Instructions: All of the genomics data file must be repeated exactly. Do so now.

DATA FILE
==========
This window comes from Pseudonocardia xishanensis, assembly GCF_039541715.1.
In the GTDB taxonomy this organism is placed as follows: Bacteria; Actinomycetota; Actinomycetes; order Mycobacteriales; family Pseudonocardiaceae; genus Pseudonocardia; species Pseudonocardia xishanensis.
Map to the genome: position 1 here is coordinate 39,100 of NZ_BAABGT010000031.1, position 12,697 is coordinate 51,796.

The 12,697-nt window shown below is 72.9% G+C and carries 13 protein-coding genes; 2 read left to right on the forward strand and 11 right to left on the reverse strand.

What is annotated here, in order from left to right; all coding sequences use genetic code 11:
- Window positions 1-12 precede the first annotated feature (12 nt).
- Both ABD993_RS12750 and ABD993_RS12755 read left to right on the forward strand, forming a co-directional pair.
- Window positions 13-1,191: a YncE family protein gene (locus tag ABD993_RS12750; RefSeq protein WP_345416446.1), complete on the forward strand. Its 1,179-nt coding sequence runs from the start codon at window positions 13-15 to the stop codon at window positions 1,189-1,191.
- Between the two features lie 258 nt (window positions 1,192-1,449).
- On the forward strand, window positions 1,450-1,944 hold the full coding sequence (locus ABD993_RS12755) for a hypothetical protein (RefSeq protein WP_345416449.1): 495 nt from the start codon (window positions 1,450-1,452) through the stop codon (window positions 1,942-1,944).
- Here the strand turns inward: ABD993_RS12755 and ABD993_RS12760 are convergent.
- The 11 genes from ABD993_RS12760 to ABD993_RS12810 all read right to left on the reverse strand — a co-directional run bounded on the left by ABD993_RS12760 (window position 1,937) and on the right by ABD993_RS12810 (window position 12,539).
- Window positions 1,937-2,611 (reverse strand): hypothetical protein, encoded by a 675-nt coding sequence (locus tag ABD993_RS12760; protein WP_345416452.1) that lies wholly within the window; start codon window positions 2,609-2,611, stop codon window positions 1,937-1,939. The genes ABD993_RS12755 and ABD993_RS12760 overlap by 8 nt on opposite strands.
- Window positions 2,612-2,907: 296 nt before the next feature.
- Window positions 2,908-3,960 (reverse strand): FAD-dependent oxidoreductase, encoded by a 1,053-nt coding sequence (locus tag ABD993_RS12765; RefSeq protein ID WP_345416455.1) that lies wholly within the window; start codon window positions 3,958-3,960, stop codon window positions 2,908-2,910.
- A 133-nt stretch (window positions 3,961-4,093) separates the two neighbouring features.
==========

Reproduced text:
This window comes from Pseudonocardia xishanensis, assembly GCF_039541715.1.
In the GTDB taxonomy this organism is placed as follows: Bacteria; Actinomycetota; Actinomycetes; order Mycobacteriales; family Pseudonocardiaceae; genus Pseudonocardia; species Pseudonocardia xishanensis.
Map to the genome: position 1 here is coordinate 39,100 of NZ_BAABGT010000031.1, position 12,697 is coordinate 51,796.

The 12,697-nt window shown below is 72.9% G+C and carries 13 protein-coding genes; 2 read left to right on the forward strand and 11 right to left on the reverse strand.

What is annotated here, in order from left to right; all coding sequences use genetic code 11:
- Window positions 1-12 precede the first annotated feature (12 nt).
- Both ABD993_RS12750 and ABD993_RS12755 read left to right on the forward strand, forming a co-directional pair.
- Window positions 13-1,191: a YncE family protein gene (locus tag ABD993_RS12750; RefSeq protein WP_345416446.1), complete on the forward strand. Its 1,179-nt coding sequence runs from the start codon at window positions 13-15 to the stop codon at window positions 1,189-1,191.
- Between the two features lie 258 nt (window positions 1,192-1,449).
- On the forward strand, window positions 1,450-1,944 hold the full coding sequence (locus ABD993_RS12755) for a hypothetical protein (RefSeq protein WP_345416449.1): 495 nt from the start codon (window positions 1,450-1,452) through the stop codon (window positions 1,942-1,944).
- Here the strand turns inward: ABD993_RS12755 and ABD993_RS12760 are convergent.
- The 11 genes from ABD993_RS12760 to ABD993_RS12810 all read right to left on the reverse strand — a co-directional run bounded on the left by ABD993_RS12760 (window position 1,937) and on the right by ABD993_RS12810 (window position 12,539).
- Window positions 1,937-2,611 (reverse strand): hypothetical protein, encoded by a 675-nt coding sequence (locus tag ABD993_RS12760; protein WP_345416452.1) that lies wholly within the window; start codon window positions 2,609-2,611, stop codon window positions 1,937-1,939. The genes ABD993_RS12755 and ABD993_RS12760 overlap by 8 nt on opposite strands.
- Window positions 2,612-2,907: 296 nt before the next feature.
- Window positions 2,908-3,960 (reverse strand): FAD-dependent oxidoreductase, encoded by a 1,053-nt coding sequence (locus tag ABD993_RS12765; RefSeq protein ID WP_345416455.1) that lies wholly within the window; start codon window positions 3,958-3,960, stop codon window positions 2,908-2,910.
- A 133-nt stretch (window positions 3,961-4,093) separates the two neighbouring features.